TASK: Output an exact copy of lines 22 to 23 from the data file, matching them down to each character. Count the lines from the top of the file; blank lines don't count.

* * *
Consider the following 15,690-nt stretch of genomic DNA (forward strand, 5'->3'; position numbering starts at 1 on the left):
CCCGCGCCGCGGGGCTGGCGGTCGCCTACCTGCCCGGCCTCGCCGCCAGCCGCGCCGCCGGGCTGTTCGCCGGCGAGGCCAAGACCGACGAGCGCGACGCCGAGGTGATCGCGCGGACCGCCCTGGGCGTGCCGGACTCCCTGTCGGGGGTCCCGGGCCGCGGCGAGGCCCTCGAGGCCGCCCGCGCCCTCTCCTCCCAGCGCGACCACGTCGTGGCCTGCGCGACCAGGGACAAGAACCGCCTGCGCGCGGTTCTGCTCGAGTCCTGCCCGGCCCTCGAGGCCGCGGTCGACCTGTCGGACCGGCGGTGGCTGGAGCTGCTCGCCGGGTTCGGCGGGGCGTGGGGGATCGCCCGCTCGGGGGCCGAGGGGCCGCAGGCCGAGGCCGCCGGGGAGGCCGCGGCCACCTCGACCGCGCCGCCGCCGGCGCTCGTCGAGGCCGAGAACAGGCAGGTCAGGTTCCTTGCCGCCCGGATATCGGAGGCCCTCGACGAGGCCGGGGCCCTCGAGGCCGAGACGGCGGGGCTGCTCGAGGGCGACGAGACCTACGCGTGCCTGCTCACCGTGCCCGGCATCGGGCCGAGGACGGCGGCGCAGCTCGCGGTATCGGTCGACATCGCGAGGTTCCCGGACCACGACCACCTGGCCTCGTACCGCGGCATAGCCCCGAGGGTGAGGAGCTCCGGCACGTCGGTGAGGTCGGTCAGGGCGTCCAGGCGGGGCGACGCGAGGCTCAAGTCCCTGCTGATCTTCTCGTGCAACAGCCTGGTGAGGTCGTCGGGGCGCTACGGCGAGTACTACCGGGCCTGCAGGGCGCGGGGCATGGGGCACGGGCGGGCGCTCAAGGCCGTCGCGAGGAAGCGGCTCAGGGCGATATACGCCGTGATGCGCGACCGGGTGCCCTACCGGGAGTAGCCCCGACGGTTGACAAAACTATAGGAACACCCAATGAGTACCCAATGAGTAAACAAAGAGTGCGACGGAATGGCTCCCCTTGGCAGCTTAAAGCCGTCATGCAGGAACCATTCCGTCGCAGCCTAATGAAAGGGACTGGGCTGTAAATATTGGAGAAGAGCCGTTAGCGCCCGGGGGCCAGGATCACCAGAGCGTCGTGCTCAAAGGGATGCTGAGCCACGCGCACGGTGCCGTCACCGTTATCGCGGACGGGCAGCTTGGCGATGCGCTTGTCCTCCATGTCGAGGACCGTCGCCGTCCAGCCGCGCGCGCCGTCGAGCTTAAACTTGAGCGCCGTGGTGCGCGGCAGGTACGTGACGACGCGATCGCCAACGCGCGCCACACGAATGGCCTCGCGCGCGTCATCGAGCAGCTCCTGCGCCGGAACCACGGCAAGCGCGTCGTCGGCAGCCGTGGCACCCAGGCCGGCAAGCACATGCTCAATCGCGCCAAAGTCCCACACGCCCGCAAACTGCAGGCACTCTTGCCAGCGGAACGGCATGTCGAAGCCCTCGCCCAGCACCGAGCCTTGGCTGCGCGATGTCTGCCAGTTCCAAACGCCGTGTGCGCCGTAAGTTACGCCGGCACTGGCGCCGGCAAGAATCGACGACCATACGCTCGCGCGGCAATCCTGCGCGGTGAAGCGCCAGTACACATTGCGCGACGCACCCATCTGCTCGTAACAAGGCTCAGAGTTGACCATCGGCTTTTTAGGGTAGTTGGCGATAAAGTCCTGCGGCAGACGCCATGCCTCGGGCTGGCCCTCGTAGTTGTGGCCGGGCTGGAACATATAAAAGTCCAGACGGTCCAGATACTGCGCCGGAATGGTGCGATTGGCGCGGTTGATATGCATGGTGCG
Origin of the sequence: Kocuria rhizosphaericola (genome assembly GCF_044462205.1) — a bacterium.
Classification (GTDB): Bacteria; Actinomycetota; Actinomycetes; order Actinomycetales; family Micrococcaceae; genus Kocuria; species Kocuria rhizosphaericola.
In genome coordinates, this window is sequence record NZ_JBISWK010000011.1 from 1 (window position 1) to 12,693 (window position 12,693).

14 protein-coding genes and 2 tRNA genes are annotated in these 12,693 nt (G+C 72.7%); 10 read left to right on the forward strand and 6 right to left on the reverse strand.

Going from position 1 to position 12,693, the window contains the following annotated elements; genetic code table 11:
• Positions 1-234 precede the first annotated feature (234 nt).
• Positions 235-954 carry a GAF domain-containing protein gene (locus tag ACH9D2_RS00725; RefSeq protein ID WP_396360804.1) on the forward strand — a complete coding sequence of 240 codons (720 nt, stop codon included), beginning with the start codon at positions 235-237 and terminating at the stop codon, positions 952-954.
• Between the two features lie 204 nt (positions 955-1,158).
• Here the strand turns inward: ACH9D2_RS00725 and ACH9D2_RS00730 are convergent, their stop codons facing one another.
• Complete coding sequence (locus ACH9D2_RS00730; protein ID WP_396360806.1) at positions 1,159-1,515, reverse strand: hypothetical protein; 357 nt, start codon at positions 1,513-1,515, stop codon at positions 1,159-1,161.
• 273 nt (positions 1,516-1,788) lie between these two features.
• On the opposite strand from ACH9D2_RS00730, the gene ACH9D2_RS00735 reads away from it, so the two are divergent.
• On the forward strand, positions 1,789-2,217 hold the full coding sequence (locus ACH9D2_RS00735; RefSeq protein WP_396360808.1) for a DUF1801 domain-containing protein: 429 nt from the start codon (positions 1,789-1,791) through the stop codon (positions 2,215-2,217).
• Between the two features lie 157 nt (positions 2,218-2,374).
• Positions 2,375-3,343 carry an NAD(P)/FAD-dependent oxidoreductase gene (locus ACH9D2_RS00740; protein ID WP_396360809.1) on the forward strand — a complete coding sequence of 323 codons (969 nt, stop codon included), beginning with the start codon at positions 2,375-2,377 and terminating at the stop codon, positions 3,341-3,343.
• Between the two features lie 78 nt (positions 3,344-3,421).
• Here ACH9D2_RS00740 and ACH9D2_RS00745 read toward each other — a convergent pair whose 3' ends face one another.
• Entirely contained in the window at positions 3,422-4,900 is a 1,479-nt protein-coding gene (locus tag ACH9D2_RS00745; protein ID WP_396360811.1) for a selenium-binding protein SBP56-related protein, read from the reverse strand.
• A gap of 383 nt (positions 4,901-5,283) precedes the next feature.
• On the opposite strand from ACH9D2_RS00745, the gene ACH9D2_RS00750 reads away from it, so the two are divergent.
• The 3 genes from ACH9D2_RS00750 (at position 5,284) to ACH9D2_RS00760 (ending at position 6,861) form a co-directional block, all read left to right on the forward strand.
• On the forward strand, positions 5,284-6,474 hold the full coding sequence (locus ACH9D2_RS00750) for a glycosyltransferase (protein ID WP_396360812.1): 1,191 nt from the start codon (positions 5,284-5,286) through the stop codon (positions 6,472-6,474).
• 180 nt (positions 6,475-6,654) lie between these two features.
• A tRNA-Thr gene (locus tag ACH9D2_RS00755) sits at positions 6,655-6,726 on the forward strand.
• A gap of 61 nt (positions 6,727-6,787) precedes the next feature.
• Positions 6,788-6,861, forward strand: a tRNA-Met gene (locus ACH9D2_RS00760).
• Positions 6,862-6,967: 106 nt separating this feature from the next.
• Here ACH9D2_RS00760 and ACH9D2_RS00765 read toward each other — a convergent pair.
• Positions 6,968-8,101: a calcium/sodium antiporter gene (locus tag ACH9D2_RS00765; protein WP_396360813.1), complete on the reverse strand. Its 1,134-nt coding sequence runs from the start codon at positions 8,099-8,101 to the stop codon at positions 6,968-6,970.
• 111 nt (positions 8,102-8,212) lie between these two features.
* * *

• On the opposite strand from ACH9D2_RS00745, the gene ACH9D2_RS00750 reads away from it, so the two are divergent.
• The 3 genes from ACH9D2_RS00750 (at position 5,284) to ACH9D2_RS00760 (ending at position 6,861) form a co-directional block, all read left to right on the forward strand.